From workhorse to thoroughbred

WHILE this review is primarily about the new fourth-generation Mitsubishi Pajero that was launched last week, the brief history of this vehicle is also of interest.

WHILE this review is primarily about the new fourth-generation Mitsubishi Pajero that was launched last week, the brief history of this vehicle is also of interest.

First launched in 1982 as a 4x4 go-anywhere type vehicle, it initially gained accolades and respect for its achievements in the legendary Paris-Dakar off-road race.

This event is what legends are made of - 9000km in 16 days over terrain that even the nomadic tribes and camels of Sudan battle with.

Over a period of six years Pajero managed to pick up 12 awards in various categories of the race and stamped its authority as an off-roader not to be messed with.

Problem is, the comfort levels of those early Pajero's made a cell at C-Max Prison look rather comfortable.

So over the years, and as they brought out new generations, Mitsubishi have upped their game in the design stakes and comfort features to produce a vehicle today that lacks for nothing.

"From workhorse to a thoroughbred," a Mitsubishi representative describes the evolution. I tend to agree with her.

Yes, the SWB (short wheel base) keeps that box-like shape from the early 1980s - after all that's what makes it so distinctive - but they've rounded the edges and upped their game interior-wise.

The Pajero family will now consist of five models - three LWB's (long-wheel bases) and two SWB's and two engine derivatives will be available ... a brand-new 3,2-litre engine and a larger 3,8-litre.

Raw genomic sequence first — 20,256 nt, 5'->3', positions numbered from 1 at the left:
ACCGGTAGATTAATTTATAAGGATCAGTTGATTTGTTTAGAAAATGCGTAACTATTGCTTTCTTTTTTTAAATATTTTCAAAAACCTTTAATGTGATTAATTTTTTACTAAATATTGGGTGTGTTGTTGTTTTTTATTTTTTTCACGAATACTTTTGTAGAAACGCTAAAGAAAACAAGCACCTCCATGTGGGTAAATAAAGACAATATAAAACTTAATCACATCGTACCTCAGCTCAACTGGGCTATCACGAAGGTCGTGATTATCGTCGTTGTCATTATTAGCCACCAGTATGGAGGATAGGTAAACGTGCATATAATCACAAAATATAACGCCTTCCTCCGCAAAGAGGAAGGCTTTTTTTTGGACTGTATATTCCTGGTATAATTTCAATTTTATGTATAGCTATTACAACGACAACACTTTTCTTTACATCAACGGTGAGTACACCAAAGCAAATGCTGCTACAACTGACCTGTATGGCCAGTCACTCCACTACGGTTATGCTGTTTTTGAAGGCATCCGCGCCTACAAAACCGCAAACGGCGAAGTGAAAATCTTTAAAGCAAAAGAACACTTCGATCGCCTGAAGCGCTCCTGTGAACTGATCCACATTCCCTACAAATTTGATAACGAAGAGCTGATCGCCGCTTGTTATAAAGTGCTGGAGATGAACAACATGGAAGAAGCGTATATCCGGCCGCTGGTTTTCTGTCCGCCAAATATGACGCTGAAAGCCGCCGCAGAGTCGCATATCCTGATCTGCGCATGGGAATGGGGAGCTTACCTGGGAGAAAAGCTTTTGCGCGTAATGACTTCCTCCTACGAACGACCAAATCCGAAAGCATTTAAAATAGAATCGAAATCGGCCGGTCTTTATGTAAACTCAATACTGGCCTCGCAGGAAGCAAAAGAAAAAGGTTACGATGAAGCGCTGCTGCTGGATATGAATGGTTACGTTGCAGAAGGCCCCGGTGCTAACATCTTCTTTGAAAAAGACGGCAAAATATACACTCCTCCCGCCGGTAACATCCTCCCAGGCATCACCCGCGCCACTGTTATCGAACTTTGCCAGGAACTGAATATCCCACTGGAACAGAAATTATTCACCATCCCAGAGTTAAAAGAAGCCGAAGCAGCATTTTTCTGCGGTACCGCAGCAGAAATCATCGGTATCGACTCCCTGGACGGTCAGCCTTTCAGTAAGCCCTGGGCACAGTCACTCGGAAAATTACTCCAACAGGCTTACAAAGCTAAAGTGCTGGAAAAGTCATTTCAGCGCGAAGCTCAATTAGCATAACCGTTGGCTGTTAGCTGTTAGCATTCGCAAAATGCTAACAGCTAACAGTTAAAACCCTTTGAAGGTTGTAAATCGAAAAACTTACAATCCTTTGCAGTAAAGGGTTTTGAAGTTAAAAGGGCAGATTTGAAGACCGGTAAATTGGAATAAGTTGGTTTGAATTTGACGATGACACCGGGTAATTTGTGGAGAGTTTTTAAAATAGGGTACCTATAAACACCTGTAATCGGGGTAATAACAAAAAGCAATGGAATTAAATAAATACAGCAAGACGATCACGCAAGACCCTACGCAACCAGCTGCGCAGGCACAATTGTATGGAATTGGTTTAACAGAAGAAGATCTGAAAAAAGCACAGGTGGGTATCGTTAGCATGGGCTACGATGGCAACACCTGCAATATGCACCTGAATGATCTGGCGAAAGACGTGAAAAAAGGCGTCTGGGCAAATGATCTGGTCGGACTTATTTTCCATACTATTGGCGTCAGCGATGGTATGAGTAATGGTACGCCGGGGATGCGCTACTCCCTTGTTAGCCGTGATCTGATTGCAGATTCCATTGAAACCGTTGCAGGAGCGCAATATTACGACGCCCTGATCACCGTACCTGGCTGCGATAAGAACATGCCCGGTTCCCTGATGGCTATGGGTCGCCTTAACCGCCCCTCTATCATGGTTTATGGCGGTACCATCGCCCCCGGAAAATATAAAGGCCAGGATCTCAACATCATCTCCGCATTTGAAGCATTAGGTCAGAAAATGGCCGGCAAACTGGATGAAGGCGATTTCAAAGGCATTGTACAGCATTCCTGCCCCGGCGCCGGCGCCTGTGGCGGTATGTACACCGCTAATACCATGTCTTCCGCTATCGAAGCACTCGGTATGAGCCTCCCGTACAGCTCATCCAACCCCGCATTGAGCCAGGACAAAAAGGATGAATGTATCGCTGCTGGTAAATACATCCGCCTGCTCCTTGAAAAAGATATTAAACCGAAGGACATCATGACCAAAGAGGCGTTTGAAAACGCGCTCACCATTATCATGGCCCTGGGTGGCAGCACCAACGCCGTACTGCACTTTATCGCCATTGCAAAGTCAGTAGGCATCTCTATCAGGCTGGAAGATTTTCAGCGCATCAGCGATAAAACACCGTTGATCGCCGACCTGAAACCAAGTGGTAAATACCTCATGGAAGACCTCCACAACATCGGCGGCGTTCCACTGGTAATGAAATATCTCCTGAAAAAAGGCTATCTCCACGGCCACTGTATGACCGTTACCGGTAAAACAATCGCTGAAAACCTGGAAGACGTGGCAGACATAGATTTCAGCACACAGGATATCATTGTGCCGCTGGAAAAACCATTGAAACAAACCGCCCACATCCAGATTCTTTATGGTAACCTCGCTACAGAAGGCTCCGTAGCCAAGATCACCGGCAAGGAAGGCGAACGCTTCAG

And though we got a chance to drive both derivatives at the launch, for review purposes I will stick to the SWB as that is the one we spent most of the day driving.

The new engine delivers a significantly more power than its predecessor (140kW compared to 121kW) and the torque also gets a boost (441Nm against 373Nm).

This means there is more power going through that five-speed automatic gearbox and the pulling power in the low gear range is increased.

Other modifications made to the engine mean noise from the diesel engine is reduced and CO2 emissions are cut to 245gm/km.

The above is worth keeping in mind as the government is shortly to introduce an emissions tax on ALL vehicles.

The interior is very comfortable and seats five people easily - the larger LWB vehicles have two folding seats to accommodate seven people - and there is a wide range of goodies the vehicle comes standard with.

A sophisticated alarm system means a vehicle can't even be towed away without a warning alarm sounding, a rear view camera that is automatically engaged when selecting reverse gear and a host of functions for techno geeks, like iPod, USB and, best of all, a navigation system that Pajero claims is virtually fullproof.

I say virtually as I still managed to get lost on the Barberton road and ended up in some disused mining town that houses the most tranquil-looking homesteads overlooking scenery straight out of a fairytale book.

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